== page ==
Newspaper article The Journal (Newcastle, England)

Columnist

Newspaper article The Journal (Newcastle, England)

Columnist

Article excerpt

Byline: KEITH HANN

DO you remember the hall of distorting mirrors that used to come to the Hoppings every year? That, I discover, is very much the experience provided by an appearance on TV.

I realised that I had put on a little weight. In my more honest moments, I might even admit to being rather fat.

But it took a documentary film crew to make the unflattering revelation that I am not only possessed of a vast corporation, but that it actually moves about independently as I walk.

This is, for me, the most depressing aspect of "Iceland Foods: Life Inside The Freezer Cabinet", which begins its run on BBC2 at 9pm next Monday.

My own bit part in this series as Iceland's PR adviser was somewhat inflated by the fact that filming coincided with the Horsegate food "crisis".

The robust language I used at the time is apparently mainly responsible for the programme's post-watershed slot.

Overall, I think the impact on my future career prospects was neatly summarised by the Iceland director who assured me that it would be a great break. "There will be lots more people wanting to work with you once they've seen this," he said. "Not doing PR, obviously."

The "reality documentary" is, it seems, a great growth area for broadcasters, perhaps because the "talent" performs for free.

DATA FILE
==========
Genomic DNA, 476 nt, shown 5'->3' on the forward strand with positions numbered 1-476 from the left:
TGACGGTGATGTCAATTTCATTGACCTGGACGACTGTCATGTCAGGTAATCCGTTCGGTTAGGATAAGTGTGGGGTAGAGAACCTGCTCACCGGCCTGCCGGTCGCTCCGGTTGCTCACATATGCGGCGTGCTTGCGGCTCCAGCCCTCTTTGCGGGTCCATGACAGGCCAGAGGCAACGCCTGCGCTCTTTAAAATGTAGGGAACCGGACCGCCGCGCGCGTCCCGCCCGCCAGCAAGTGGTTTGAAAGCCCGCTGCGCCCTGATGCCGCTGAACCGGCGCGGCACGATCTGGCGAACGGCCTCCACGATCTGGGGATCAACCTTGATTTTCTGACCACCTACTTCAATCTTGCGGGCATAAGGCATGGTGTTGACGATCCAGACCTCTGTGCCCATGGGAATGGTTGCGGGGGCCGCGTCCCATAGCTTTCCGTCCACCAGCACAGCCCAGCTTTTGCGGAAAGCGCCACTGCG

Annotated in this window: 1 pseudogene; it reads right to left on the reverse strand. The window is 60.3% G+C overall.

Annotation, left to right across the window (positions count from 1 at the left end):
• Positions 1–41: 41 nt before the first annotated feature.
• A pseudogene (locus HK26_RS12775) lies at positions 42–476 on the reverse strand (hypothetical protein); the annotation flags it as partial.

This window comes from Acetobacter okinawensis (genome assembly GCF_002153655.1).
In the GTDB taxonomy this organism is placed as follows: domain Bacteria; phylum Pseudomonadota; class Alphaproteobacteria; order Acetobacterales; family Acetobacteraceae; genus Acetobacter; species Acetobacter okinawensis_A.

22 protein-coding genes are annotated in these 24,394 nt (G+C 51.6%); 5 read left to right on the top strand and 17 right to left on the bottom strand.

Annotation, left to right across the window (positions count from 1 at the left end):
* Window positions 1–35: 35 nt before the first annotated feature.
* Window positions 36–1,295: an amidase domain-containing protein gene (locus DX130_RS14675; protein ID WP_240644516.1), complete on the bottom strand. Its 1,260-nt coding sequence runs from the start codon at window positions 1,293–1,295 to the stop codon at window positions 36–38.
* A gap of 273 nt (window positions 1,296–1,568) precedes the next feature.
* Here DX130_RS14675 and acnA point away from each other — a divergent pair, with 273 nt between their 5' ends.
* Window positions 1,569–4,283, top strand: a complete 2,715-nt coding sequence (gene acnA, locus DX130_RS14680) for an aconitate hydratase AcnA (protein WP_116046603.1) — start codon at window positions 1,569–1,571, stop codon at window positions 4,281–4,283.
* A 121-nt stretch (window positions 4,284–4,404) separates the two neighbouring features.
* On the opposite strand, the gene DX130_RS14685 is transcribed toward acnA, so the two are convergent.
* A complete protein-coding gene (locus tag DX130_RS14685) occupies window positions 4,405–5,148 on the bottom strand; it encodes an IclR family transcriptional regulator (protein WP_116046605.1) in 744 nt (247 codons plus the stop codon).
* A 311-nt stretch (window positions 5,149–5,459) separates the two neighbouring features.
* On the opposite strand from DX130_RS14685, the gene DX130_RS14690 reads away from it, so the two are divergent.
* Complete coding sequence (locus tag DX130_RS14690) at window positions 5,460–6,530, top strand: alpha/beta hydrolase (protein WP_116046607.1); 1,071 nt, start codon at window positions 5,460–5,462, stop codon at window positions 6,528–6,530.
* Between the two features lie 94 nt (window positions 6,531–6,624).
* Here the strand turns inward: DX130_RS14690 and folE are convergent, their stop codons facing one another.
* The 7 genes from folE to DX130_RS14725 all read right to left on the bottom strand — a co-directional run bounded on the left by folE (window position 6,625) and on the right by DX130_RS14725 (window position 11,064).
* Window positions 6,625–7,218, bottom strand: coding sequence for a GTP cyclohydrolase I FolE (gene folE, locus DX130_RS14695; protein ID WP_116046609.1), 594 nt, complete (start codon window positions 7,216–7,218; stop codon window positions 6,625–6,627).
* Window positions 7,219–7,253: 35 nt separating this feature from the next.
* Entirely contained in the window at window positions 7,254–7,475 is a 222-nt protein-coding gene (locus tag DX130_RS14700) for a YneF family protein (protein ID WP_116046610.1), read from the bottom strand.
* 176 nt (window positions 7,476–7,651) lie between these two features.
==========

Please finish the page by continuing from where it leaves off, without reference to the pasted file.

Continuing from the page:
They have already shown us everything we could possibly want to know about airports, airlines, railways, call centres and Greggs the bakers. Next comes Iceland, and soon every retailer will want one.

I think there is a lot to be said for shedding light on the workings of businesses, but I'd be glad if the film-makers spread their net to other areas, too.

In particular, I would simply love to see a fly-on-the-wall documentary following the process of building a wind farm. This already has all the ingredients that made the "Alien" film franchise such a box office success.

The structures are repellent and it seems all but impossible to kill them off.

In August my stomach and I were photographed among a happy band of local residents outside County Hall, after Northumberland's planning committee unanimously rejected an application for a large industrial turbine at Follions in Whittingham Vale, on the edge of the National Park. …

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